- radhus = townhouse
- lägenheter = apartments
- nyproduktion = new production
- område = area
- slutpriser = final prices
- acceptpris, accepterat pris = accepted price
- amortering = amortization, the amount to pay off your loan
- ränta = interest rate at the bank
- månadsavgift or avgift = association fee
- driftkostnad = operating cost
- lånelöfte = loan promise, the estimated mortgage loan you can get
- mäklare = broker
- visning = viewing
Tips on Buying an Apartment in Stockholm
- Talk to different banks so they can compete on the interest rates. Check out this post on the best ways to get a loan in Sweden.
- Research about the location. Don’t solely depend on online information. Explore the area in person and you’ll quickly get a feel for it.
- Research the area’s average price per sqm. Don’t get too excited when you see a cheap apartment. It is cheap for a reason.
- Expect a price increase of around 10% (sometimes more) because of the bidding.
- You can negotiate directly before the bidding starts. The broker will contact you the next day, and you can discuss your offer also.
- Research on the finances of the building’s association.
- Consider the avgift and driftkostnad on top of your amortization.
- Don’t sign on the first apartment you see. Visit at least 5 apartments first before you make a decision.
- Get a loan promise!
- Call your bank before bidding & signing the contract.
Websites for Buying Apartments in Sweden
It is also good to browse different brokers’ and housing developers’ websites such as:
- Svensk Fastighetsförmedling
- Skandia Mäklarna
- UNIK Fastighetsförmedling
- Brabo Stockholm
- IKANO Bostad
FAQs About Buying an Apartment in Sweden
What are the different types of housing options available in Sweden?
In Sweden, you can choose between “hyresrätt” (tenancy), “bostadsrätt” (condominium), and “äganderätt” (ownership) as your housing options. Each has its advantages and considerations.
What is the process for getting a mortgage loan in Sweden?
To secure a mortgage loan, you’ll need to approach different banks to compare interest rates and get a loan promise. A loan promise serves as an estimate of how much the bank can lend you and is valid for a limited time.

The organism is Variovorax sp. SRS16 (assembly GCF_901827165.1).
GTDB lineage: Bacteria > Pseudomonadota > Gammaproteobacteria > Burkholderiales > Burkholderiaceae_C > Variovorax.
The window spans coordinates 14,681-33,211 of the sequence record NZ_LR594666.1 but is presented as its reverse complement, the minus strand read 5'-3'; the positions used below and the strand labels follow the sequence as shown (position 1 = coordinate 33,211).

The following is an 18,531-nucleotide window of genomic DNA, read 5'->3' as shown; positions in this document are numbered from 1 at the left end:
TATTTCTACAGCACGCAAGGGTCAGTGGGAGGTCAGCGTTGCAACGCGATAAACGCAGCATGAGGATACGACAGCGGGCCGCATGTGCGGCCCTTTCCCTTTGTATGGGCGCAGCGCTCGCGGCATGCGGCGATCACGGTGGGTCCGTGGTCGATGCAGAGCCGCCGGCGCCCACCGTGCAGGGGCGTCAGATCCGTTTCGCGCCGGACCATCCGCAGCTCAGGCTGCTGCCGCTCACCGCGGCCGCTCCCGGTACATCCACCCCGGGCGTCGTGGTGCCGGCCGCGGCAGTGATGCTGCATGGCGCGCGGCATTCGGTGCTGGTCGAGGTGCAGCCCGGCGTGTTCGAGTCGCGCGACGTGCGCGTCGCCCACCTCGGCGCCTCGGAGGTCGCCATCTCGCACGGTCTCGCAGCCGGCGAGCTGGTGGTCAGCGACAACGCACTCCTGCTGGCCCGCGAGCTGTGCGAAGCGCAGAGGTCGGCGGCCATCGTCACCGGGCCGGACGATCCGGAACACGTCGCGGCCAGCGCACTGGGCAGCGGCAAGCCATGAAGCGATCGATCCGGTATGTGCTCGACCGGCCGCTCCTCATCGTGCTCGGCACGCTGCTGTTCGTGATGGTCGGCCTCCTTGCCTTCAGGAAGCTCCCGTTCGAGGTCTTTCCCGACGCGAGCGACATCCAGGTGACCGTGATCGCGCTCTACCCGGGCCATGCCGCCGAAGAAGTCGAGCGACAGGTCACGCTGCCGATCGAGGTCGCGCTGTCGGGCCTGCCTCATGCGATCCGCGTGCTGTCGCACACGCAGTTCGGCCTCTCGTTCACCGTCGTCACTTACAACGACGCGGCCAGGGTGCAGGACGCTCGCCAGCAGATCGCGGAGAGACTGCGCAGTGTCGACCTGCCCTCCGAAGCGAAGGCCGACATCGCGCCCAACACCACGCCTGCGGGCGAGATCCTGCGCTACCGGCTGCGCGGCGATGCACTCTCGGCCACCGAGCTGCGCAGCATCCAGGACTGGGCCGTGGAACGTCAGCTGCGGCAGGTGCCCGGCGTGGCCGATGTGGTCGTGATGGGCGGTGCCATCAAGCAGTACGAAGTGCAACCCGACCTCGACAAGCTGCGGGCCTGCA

How does the bidding process work when buying an apartment in Sweden?
The bidding process is common in the Stockholm housing market. Bidders submit their offers, but until the buyer and seller sign a purchase agreement, the bid is not legally binding. The seller has the right to accept or reject bids.
What fees should I be aware of when purchasing an apartment in Stockholm?
When buying an apartment in Stockholm, you’ll need to consider fees such as transfer fees, mortgage fees, association membership fees, and individual measurement and billing costs for utilities.
Are there restrictions on renting out my purchased apartment?
If you opt for “bostadsrätt,” you can usually sublet your apartment with approval from the housing association, but typically for a limited duration, often up to two years.
Final Thoughts: Buying an Apartment in Sweden
In conclusion, our experience of buying an apartment in Stockholm has been surprisingly smooth and positive. Purchasing directly from the building’s association eliminated the need for a bidding process, making the experience more straightforward.
A few weeks after we moved in, SBAB pleasantly surprised us by sending a thoughtful gesture – a lovely bouquet of flowers, which added an extra touch of warmth to our entire home-buying process.
I hope that sharing our experience has provided you with valuable insights into what it’s like to buy an apartment in Stockholm or anywhere else in Sweden.
Remember that each person’s experience may vary based on the type of housing, location, and individual preferences. Whether you’re considering “bostadsrätt,” “hyresrätt,” or “äganderätt,” thorough research, careful planning, and understanding the associated fees will contribute to a successful and fulfilling home-buying journey.